Salmon Farming’s Second-Generation

Aug 12, 2015 10:00 AM ET
Summary: 

Farming has long-since been understood as a generational business, and this sentiment is no different for salmon farming in B.C. In just 30 years, companies are starting to see the children of salmon farming pioneers passionate and eager to get involved in B.C.’s most profitable aquaculture industry.

Blog

Farming has long-since been understood as a generational business, and this sentiment is no different for salmon farming in B.C. Since its birth in the mid-1980’s, salmon farming has become quickly ingrained into the social and economic fabric of B.C.’s coastal communities. In just 30 years, companies are starting to see the children of salmon farming pioneers passionate and eager to get involved in B.C.’s most profitable aquaculture industry.

From a young age, Katherine Dolmage gained an appreciation for working on the water. Her father John owned a towing and salvage company that serviced salmon farms along the Vancouver Island coast for nearly 25 years before selling it. Growing up, Katherine was always eager to tag along with her father to work.

“I remember going over to Granite Bay on Quadra to visit some of the farms,” Katherine reminisces. “While he was busy with his work I would pass the time looking at the fish. My dad’s family have always been marine people and I inherited a love for being on the water all the time. Any chance I had to go with him, I took it.”

Now, as a Certification Manager for Marine Harvest Canada, Katherine has turned her passion for the marine environment into a career, which provides her with many opportunities to be out on the water. “My job is a really good mix of going out and meeting all the staff on the farms, getting to see different parts of the coast, and being able to dig into the standards and do things that are beneficial to the industry.”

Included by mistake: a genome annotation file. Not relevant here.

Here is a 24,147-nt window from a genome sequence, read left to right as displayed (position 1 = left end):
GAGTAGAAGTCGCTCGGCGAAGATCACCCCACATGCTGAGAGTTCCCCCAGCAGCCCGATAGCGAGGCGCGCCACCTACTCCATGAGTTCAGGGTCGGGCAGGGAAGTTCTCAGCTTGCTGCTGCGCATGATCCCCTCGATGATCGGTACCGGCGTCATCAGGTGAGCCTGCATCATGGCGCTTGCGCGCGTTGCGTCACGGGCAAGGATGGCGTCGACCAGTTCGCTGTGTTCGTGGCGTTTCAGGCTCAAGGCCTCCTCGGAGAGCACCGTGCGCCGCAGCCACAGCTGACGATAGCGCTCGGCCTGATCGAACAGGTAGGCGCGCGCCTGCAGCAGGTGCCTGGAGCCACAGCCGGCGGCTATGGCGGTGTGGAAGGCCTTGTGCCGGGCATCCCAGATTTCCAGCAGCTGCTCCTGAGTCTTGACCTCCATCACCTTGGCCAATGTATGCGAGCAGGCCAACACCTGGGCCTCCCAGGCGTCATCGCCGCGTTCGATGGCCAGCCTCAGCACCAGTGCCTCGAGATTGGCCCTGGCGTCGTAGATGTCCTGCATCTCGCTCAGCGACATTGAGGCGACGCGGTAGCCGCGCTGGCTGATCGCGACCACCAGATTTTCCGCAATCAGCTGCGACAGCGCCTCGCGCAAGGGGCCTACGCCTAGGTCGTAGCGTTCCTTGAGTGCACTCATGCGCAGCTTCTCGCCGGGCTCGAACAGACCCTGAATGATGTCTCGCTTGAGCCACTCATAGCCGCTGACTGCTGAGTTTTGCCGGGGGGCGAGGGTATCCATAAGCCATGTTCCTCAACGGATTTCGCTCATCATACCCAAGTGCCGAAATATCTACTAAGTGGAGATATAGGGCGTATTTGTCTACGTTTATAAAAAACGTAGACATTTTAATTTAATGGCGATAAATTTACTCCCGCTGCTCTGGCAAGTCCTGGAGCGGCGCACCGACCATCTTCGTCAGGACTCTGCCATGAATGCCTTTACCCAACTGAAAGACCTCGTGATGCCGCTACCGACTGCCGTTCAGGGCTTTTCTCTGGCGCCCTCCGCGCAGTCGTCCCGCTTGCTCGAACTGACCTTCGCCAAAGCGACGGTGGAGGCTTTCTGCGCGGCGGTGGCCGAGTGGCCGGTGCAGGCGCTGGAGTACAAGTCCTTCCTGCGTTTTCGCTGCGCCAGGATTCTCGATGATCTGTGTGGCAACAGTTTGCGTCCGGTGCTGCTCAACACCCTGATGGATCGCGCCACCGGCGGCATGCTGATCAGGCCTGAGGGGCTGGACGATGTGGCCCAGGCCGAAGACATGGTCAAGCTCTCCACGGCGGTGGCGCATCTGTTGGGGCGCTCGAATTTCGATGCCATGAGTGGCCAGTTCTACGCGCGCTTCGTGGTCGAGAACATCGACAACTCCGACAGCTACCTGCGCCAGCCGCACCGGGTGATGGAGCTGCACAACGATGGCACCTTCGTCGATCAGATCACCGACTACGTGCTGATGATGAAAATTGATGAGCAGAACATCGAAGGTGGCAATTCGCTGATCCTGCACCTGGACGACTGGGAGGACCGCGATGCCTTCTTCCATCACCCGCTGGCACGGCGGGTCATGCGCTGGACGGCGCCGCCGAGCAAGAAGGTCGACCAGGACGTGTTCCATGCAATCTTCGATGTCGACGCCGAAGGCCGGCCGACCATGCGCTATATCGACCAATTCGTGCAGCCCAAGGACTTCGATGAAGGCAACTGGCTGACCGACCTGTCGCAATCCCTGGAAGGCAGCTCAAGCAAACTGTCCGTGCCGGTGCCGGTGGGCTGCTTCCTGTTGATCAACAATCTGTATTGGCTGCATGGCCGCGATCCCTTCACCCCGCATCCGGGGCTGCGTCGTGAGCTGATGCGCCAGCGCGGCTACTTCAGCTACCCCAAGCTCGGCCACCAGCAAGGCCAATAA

John wasn’t the only one who brought his children to work. Terry Brooks, President of Golden Eagle Aquaculture Inc. also started his career in the industry with a young family by his side. With his wife working night shifts as a nurse, and babysitters hard to come by, it wasn’t uncommon for Terry to bring his two boys to work.

“There were plenty of times I had to put them on the crew boat with me,” Terry recalls. “One of my son’s was 2 years old and I used to rig up a car seat in the crew boat for him. They basically grew up on the farm and have both chosen to make careers out of it.”

Although Terry and his wife never told the boys they had to work in the industry, he points out that it was a natural progression for them to get involved. “When kids are brought up around the farm and the water, they instinctually know stuff that’s hard to teach.”

As parents continue to pass on their knowledge and passion for aquaculture to their children, we will continue to see more and more of the second-generation enter the industry in a variety of roles. Terry Brooks nails it on the head when he says that these individuals will bring an understanding of farming that can’t be taught, making them extremely valuable to the industry’s future success.